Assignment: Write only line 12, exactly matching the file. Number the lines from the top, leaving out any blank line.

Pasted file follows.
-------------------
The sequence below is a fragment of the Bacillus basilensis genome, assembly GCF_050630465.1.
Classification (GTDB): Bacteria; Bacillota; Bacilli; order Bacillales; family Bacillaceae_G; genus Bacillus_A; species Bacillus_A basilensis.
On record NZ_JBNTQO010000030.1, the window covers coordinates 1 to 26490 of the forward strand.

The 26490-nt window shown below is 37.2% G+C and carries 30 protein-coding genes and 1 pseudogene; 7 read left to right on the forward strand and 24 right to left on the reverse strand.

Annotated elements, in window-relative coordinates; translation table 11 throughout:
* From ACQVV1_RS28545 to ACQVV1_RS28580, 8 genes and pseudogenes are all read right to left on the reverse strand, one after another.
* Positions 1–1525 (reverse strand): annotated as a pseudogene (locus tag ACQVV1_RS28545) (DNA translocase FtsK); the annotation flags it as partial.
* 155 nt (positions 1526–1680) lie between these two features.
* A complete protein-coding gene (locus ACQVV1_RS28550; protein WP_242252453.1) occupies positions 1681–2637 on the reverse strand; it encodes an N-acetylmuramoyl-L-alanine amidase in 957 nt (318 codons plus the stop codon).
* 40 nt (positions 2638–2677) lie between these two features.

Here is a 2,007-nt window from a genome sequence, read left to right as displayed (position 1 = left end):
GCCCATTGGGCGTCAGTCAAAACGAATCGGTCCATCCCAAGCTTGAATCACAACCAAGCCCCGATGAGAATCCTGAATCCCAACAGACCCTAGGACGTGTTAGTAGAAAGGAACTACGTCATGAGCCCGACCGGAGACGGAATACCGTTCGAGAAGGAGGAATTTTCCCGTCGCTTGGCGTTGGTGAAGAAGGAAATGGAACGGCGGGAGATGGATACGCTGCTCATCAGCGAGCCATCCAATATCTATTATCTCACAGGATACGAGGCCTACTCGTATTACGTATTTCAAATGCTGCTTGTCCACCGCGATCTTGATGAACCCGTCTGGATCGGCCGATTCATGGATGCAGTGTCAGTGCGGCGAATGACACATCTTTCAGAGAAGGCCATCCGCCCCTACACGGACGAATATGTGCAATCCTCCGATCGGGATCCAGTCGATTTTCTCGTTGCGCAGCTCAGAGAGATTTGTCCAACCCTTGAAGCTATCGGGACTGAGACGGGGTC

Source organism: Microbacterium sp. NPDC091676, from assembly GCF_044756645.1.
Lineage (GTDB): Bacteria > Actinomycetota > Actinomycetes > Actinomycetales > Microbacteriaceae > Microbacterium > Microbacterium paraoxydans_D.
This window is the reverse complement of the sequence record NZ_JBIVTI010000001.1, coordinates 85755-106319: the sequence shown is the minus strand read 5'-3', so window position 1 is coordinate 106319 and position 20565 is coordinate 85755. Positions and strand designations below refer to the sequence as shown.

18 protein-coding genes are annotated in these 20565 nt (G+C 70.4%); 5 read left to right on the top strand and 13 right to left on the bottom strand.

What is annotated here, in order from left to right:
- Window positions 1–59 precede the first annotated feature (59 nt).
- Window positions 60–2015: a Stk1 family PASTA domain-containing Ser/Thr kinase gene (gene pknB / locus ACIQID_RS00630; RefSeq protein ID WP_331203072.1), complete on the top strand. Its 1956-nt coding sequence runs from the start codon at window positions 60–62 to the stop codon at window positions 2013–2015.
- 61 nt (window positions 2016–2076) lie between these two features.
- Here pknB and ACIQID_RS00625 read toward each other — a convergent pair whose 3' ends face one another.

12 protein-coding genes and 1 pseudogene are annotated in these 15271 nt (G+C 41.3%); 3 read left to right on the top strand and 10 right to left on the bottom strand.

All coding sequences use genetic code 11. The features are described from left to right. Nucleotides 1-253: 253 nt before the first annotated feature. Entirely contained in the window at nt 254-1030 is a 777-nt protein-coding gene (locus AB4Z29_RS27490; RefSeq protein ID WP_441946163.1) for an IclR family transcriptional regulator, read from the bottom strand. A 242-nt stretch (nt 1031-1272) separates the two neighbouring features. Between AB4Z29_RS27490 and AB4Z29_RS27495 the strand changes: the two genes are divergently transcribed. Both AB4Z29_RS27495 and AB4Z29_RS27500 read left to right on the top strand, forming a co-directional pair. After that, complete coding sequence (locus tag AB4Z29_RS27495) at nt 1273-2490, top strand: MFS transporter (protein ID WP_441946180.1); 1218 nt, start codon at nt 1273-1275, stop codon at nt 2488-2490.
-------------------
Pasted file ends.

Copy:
GCCCATTGGGCGTCAGTCAAAACGAATCGGTCCATCCCAAGCTTGAATCACAACCAAGCCCCGATGAGAATCCTGAATCCCAACAGACCCTAGGACGTGTTAGTAGAAAGGAACTACGTCATGAGCCCGACCGGAGACGGAATACCGTTCGAGAAGGAGGAATTTTCCCGTCGCTTGGCGTTGGTGAAGAAGGAAATGGAACGGCGGGAGATGGATACGCTGCTCATCAGCGAGCCATCCAATATCTATTATCTCACAGGATACGAGGCCTACTCGTATTACGTATTTCAAATGCTGCTTGTCCACCGCGATCTTGATGAACCCGTCTGGATCGGCCGATTCATGGATGCAGTGTCAGTGCGGCGAATGACACATCTTTCAGAGAAGGCCATCCGCCCCTACACGGACGAATATGTGCAATCCTCCGATCGGGATCCAGTCGATTTTCTCGTTGCGCAGCTCAGAGAGATTTGTCCAACCCTTGAAGCTATCGGGACTGAGACGGGGTC